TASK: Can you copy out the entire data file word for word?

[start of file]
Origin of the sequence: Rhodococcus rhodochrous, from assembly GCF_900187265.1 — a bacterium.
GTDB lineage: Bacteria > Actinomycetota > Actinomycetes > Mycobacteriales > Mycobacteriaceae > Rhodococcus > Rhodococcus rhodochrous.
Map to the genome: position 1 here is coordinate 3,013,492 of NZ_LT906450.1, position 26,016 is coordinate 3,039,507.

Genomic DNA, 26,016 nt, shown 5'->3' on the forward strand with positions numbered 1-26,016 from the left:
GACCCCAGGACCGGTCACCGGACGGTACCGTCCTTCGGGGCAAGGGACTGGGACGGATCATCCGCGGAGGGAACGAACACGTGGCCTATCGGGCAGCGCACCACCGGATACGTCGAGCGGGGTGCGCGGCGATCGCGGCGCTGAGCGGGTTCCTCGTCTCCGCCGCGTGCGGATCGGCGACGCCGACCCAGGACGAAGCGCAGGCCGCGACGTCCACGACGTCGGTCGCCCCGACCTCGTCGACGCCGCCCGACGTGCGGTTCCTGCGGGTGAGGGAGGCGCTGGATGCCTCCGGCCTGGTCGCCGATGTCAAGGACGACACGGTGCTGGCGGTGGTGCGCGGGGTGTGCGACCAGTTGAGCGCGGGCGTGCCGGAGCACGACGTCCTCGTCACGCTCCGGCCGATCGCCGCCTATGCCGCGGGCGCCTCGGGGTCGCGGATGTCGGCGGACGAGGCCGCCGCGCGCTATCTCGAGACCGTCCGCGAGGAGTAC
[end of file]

Origin of the sequence: Rhodococcus rhodochrous, from assembly GCF_900187265.1 — a bacterium.
GTDB lineage: Bacteria > Actinomycetota > Actinomycetes > Mycobacteriales > Mycobacteriaceae > Rhodococcus > Rhodococcus rhodochrous.
Map to the genome: position 1 here is coordinate 3,013,492 of NZ_LT906450.1, position 26,016 is coordinate 3,039,507.

Genomic DNA, 26,016 nt, shown 5'->3' on the forward strand with positions numbered 1-26,016 from the left:
GACCCCAGGACCGGTCACCGGACGGTACCGTCCTTCGGGGCAAGGGACTGGGACGGATCATCCGCGGAGGGAACGAACACGTGGCCTATCGGGCAGCGCACCACCGGATACGTCGAGCGGGGTGCGCGGCGATCGCGGCGCTGAGCGGGTTCCTCGTCTCCGCCGCGTGCGGATCGGCGACGCCGACCCAGGACGAAGCGCAGGCCGCGACGTCCACGACGTCGGTCGCCCCGACCTCGTCGACGCCGCCCGACGTGCGGTTCCTGCGGGTGAGGGAGGCGCTGGATGCCTCCGGCCTGGTCGCCGATGTCAAGGACGACACGGTGCTGGCGGTGGTGCGCGGGGTGTGCGACCAGTTGAGCGCGGGCGTGCCGGAGCACGACGTCCTCGTCACGCTCCGGCCGATCGCCGCCTATGCCGCGGGCGCCTCGGGGTCGCGGATGTCGGCGGACGAGGCCGCCGCGCGCTATCTCGAGACCGTCCGCGAGGAGTAC